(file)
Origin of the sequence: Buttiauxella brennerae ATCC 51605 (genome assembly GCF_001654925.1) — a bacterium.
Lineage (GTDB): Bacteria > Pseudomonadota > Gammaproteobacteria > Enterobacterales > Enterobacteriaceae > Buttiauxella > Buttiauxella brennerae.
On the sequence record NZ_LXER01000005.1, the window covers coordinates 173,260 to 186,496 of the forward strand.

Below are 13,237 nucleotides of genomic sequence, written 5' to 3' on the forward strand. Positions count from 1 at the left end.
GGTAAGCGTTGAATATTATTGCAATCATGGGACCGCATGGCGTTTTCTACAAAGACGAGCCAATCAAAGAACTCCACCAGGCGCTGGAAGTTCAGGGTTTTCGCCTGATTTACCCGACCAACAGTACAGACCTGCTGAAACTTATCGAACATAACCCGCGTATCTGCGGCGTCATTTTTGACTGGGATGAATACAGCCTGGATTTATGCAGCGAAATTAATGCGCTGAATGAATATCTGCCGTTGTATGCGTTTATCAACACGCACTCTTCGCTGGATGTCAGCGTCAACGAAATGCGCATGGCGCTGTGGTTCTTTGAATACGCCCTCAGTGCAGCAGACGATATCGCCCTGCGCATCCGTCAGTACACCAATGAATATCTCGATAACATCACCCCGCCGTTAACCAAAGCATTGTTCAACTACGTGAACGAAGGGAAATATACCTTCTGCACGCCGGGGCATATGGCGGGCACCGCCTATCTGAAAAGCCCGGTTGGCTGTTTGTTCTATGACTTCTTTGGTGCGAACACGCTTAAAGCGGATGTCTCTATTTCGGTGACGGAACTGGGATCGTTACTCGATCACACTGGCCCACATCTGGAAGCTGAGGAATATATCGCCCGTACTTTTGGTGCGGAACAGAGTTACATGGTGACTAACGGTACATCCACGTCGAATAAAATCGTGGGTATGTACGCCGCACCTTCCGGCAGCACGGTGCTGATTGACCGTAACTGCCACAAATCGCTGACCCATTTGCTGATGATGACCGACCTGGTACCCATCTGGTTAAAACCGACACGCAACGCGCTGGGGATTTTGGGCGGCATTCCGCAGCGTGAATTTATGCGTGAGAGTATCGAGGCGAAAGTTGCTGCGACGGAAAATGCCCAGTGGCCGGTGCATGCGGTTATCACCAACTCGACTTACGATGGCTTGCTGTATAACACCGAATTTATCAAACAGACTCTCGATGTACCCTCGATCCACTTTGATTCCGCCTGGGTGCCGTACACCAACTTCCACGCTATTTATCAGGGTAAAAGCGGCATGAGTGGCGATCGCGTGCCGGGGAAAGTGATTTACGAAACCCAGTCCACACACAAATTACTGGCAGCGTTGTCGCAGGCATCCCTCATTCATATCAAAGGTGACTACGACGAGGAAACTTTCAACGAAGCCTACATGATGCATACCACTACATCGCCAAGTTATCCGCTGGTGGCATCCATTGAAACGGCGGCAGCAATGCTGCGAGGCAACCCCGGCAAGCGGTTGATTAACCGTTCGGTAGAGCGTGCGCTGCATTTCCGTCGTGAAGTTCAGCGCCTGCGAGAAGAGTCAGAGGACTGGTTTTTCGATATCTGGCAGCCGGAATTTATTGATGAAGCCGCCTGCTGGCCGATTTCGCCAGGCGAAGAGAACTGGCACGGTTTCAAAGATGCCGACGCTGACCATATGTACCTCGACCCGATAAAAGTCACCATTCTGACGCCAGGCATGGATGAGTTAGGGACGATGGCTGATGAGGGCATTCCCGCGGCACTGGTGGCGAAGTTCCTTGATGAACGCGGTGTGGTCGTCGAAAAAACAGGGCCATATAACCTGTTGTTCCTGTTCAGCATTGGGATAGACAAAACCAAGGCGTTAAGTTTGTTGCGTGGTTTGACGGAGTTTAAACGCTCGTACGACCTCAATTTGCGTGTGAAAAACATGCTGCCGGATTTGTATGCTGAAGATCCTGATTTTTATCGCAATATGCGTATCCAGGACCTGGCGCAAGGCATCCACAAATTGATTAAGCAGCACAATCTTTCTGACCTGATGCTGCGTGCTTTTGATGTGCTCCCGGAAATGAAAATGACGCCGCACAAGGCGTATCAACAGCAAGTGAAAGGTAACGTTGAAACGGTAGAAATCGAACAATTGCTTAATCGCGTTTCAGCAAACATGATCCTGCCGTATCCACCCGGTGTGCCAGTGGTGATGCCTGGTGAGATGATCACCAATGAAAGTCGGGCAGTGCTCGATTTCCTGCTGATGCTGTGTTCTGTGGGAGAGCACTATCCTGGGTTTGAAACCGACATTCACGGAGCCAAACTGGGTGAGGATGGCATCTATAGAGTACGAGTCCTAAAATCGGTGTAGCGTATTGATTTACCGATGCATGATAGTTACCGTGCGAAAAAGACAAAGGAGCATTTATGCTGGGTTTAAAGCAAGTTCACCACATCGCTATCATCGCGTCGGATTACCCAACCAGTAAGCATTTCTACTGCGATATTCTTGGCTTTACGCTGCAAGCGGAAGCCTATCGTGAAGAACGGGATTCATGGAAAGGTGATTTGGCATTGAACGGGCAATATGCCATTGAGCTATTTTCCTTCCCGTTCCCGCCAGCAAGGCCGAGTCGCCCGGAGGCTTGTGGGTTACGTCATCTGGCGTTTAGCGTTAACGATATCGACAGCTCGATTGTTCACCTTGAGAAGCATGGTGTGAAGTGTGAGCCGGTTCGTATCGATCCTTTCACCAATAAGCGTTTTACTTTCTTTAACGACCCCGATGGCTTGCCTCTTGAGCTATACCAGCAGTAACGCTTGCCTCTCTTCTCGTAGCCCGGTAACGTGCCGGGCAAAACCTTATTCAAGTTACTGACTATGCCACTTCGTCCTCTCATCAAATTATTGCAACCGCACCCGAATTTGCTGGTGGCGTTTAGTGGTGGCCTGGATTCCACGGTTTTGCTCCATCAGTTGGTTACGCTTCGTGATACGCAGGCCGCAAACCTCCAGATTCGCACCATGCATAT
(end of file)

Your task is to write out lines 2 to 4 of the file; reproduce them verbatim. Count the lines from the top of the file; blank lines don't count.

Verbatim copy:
Lineage (GTDB): Bacteria > Pseudomonadota > Gammaproteobacteria > Enterobacterales > Enterobacteriaceae > Buttiauxella > Buttiauxella brennerae.
On the sequence record NZ_LXER01000005.1, the window covers coordinates 173,260 to 186,496 of the forward strand.

Below are 13,237 nucleotides of genomic sequence, written 5' to 3' on the forward strand. Positions count from 1 at the left end.